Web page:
(This article belongs to the Special Issue Biobased Polymers)
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Open AccessArticle
Biobased Poly(itaconic Acid-co-10-Hydroxyhexylitaconic Acid)s: Synthesis and Thermal Characterization
Materials 2020, 13(12), 2707; https://doi.org/10.3390/ma13122707 - 14 Jun 2020
Cited by 2 | Viewed by 786
Abstract
Renewable vinyl compounds itaconic acid (IA) and its derivative 10-hydroxyhexylitaconic acid (10-HHIA) are naturally produced by fungi from biomass. This provides the opportunity to develop new biobased polyvinyls from IA and 10-HHIA monomers. In this study, we copolymerized these monomers at different ratios [...] Read more.
Renewable vinyl compounds itaconic acid (IA) and its derivative 10-hydroxyhexylitaconic acid (10-HHIA) are naturally produced by fungi from biomass. This provides the opportunity to develop new biobased polyvinyls from IA and 10-HHIA monomers. In this study, we copolymerized these monomers at different ratios through free radical aqueous polymerization with potassium peroxodisulfate as an initiator, resulting in poly(IA-co-10-HHIA)s with different monomer compositions. We characterized the thermal properties of the polymers by thermogravimetric analysis (TGA) and Fourier-transform infrared spectroscopy (FT-IR). The nuclear magnetic resonance analysis and the gel permeation chromatography showed that the polymerization conversion, yield, and the molecular weights (weight-averaged Mw and number-averaged Mn) of the synthesized poly(IA-co-10-HHIA)s decreased with increasing 10-HHIA content. It is suggested that the hydroxyhexyl group of 10-HHIA inhibited the polymerization. The TGA results indicated that the poly(IA-co-10-HHIA)s continuously decomposed as temperature increased. The FT-IR analysis suggested that the formation of the hydrogen bonds between the carboxyl groups of IA and 10-HHIA in the polymer chains was promoted by heating and consequently the polymer dehydration occurred. To the best of our knowledge, this is the first time that biobased polyvinyls were synthesized using naturally occurring IA derivatives. Full article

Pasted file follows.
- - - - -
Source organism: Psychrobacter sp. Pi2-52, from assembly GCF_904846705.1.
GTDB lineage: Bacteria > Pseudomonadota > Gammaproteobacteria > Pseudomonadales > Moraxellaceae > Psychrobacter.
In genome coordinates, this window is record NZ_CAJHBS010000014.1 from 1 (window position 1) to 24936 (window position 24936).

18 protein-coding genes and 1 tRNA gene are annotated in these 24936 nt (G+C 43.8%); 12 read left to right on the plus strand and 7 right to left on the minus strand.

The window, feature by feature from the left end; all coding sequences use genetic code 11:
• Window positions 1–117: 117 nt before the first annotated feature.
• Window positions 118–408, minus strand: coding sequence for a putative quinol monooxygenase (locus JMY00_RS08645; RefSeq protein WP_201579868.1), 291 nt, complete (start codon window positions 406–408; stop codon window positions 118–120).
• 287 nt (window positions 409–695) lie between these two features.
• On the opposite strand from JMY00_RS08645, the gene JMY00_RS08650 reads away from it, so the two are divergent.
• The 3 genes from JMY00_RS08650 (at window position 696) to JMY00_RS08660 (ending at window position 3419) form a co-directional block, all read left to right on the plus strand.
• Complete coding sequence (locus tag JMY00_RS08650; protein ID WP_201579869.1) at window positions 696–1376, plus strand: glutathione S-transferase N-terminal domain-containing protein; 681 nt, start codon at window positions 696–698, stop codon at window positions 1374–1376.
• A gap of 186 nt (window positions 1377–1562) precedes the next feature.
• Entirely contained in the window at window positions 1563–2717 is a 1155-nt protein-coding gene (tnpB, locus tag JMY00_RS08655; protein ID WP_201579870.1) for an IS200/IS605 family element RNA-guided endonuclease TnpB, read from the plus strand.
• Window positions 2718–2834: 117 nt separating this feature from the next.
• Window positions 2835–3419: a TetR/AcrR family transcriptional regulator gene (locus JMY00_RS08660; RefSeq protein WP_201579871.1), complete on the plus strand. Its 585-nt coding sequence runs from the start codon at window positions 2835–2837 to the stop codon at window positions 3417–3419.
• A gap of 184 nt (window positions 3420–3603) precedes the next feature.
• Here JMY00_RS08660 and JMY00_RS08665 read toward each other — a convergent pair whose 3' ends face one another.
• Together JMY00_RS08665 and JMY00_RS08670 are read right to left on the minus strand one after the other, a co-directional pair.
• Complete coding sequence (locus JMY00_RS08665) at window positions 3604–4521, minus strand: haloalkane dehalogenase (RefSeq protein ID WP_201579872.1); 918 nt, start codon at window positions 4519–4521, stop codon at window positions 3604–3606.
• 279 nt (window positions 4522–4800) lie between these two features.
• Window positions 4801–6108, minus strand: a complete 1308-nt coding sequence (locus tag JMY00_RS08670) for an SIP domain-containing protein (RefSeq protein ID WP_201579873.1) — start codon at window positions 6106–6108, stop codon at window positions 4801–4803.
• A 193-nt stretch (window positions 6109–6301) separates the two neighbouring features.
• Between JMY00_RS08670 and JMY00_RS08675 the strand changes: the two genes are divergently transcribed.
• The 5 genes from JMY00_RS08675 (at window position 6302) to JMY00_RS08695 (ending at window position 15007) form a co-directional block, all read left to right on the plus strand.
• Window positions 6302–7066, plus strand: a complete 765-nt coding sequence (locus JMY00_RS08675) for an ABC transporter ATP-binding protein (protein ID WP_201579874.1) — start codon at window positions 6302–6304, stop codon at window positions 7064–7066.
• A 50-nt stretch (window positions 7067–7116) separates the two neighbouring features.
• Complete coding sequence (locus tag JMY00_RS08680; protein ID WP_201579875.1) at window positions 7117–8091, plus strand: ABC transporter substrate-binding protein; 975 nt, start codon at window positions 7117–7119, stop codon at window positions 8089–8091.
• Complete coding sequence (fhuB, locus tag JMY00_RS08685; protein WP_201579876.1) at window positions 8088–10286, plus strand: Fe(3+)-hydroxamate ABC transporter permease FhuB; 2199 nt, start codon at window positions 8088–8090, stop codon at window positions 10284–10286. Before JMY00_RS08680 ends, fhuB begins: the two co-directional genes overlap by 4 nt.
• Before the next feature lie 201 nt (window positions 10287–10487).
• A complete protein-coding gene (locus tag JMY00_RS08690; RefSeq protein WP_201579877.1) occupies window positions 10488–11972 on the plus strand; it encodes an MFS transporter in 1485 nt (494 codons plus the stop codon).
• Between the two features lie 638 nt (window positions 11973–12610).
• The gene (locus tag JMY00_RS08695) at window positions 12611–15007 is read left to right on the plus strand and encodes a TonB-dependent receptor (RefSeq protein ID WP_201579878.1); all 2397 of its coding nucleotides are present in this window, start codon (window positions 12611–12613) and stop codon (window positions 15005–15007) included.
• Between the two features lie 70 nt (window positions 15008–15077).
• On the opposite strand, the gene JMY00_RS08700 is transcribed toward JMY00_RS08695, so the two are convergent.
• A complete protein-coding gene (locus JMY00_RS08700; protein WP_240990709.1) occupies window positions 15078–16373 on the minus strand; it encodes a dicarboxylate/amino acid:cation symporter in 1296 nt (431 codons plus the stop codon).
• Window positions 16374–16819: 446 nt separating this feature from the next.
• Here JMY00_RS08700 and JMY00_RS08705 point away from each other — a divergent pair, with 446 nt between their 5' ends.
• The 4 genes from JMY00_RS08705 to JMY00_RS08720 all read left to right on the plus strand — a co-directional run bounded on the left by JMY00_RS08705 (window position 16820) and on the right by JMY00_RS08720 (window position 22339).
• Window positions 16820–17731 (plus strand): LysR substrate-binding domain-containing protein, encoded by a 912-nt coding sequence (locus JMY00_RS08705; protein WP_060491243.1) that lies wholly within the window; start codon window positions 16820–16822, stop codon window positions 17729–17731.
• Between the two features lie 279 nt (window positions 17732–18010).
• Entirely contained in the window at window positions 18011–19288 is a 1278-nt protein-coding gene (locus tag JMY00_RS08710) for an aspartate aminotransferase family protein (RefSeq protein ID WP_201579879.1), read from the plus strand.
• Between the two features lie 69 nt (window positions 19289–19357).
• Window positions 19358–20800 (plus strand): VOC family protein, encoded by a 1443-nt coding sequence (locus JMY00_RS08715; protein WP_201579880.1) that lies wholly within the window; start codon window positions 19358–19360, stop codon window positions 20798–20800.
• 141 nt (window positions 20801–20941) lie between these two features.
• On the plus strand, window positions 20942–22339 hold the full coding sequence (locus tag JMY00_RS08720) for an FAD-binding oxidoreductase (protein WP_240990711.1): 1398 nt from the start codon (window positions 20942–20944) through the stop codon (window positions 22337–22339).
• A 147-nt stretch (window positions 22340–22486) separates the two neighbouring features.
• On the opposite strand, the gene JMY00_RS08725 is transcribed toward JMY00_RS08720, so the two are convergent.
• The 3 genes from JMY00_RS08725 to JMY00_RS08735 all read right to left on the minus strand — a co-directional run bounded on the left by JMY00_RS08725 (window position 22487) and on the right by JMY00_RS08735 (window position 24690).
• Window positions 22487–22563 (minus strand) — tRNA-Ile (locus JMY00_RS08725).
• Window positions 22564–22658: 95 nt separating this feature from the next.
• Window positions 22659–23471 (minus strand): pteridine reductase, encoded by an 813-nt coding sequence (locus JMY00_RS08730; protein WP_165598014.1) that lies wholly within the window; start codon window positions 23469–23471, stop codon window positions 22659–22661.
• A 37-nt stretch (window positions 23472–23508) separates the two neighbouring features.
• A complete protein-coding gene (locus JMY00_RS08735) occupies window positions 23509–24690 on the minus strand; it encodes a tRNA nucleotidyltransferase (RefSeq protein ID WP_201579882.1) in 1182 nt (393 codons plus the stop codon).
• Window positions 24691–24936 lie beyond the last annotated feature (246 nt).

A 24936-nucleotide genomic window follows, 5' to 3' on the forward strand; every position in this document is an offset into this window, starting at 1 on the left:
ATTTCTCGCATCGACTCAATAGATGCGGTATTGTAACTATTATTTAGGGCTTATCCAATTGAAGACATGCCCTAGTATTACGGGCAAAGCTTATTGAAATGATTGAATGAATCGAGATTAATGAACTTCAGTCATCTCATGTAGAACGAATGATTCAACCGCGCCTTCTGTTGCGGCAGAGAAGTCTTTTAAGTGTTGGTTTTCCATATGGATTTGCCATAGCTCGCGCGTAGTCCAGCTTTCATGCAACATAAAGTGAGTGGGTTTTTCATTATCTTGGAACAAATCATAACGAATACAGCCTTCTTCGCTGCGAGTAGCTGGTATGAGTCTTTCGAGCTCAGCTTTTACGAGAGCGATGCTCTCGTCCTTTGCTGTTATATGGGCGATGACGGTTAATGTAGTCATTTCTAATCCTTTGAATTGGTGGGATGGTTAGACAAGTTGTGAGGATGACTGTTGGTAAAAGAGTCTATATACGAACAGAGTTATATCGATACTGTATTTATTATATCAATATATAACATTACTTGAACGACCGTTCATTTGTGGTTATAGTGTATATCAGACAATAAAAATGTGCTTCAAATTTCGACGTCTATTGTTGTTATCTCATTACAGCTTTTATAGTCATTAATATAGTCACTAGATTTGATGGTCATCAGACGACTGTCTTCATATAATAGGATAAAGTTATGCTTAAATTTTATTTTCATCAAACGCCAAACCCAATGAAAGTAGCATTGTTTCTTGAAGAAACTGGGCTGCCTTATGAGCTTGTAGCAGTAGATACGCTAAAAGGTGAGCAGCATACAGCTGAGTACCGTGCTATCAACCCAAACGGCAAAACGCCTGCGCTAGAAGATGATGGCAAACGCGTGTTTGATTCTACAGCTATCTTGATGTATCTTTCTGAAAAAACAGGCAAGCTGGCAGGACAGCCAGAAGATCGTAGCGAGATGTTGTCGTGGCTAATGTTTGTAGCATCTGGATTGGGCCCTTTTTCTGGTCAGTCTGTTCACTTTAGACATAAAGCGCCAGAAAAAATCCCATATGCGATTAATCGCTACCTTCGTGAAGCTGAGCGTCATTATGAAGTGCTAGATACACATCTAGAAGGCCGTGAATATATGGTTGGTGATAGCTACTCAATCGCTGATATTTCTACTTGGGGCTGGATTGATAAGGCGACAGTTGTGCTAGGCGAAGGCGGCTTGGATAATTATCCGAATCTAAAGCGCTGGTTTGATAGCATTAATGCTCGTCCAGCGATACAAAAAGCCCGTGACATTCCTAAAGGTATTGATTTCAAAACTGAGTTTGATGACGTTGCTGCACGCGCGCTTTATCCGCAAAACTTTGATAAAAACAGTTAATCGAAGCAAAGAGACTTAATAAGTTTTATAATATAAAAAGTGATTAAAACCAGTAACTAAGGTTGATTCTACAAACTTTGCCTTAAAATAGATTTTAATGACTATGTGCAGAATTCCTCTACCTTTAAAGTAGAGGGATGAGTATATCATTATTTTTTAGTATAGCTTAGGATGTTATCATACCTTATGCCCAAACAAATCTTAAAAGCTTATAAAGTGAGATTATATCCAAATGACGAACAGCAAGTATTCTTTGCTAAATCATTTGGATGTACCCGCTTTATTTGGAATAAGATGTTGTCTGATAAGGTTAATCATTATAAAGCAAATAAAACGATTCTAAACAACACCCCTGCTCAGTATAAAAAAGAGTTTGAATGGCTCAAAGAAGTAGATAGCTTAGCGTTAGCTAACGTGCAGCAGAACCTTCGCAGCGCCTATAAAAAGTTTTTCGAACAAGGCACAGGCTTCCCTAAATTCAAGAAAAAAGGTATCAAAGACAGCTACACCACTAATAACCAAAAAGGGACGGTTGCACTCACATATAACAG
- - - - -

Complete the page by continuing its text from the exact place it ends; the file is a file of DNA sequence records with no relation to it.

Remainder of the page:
(This article belongs to the Special Issue Biobased Polymers)
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Open AccessArticle
Thermal and Morphological Properties of Poly(L-Lactic Acid)/Poly(D-Lactic Acid)-B-Polycaprolactone Diblock Copolymer Blends
Materials 2020, 13(11), 2550; https://doi.org/10.3390/ma13112550 - 03 Jun 2020
Viewed by 609
Abstract
Due to the brittle nature of poly(lactic acid) many attempts have been made to flexibilize this polyester for applications such as thin films and foils. However, due to complex phase behavior, many drawbacks for plasticizer and blend components are described. To overcome miscibility, [...] Read more.